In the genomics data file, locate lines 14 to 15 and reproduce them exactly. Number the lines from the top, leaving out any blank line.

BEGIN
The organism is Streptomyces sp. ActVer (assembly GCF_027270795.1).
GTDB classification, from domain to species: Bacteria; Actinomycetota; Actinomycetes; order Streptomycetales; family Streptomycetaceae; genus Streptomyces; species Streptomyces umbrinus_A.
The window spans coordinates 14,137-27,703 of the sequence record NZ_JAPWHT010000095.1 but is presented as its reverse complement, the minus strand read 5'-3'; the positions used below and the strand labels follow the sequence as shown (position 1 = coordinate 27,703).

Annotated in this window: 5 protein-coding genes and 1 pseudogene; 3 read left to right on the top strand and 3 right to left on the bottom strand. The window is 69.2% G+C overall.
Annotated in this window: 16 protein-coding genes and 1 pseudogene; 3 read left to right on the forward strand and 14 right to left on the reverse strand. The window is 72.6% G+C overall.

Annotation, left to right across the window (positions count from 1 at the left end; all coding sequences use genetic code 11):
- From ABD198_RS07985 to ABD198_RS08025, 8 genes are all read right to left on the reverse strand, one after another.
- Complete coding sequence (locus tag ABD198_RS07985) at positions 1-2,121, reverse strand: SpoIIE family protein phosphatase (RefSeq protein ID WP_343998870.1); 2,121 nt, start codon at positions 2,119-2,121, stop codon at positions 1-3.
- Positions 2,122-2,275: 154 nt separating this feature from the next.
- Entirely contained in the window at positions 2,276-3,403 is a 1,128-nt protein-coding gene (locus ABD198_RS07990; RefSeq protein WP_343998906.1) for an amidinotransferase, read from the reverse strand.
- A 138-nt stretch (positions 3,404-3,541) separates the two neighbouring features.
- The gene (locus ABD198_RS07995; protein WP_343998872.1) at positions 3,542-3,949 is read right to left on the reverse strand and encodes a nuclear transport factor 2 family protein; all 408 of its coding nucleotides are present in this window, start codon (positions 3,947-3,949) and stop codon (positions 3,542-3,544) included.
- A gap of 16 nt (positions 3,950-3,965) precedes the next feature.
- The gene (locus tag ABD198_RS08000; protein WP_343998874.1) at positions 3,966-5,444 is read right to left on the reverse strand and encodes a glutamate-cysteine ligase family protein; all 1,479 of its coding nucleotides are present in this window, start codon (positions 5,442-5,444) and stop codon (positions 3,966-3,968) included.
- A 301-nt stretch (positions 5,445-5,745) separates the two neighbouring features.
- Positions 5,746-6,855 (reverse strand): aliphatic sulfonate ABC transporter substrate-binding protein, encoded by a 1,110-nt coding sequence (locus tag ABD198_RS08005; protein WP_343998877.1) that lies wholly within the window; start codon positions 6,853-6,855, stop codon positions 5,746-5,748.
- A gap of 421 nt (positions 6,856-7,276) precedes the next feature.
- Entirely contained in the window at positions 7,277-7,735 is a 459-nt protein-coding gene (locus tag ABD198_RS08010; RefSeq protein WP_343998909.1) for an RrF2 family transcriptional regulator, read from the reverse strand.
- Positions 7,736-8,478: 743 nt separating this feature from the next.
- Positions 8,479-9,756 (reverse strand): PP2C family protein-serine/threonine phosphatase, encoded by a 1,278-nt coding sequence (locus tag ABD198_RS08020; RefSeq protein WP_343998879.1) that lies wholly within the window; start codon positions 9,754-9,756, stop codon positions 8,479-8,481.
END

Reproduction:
- The gene (locus tag ABD198_RS08000; protein WP_343998874.1) at positions 3,966-5,444 is read right to left on the reverse strand and encodes a glutamate-cysteine ligase family protein; all 1,479 of its coding nucleotides are present in this window, start codon (positions 5,442-5,444) and stop codon (positions 3,966-3,968) included.
- A 301-nt stretch (positions 5,445-5,745) separates the two neighbouring features.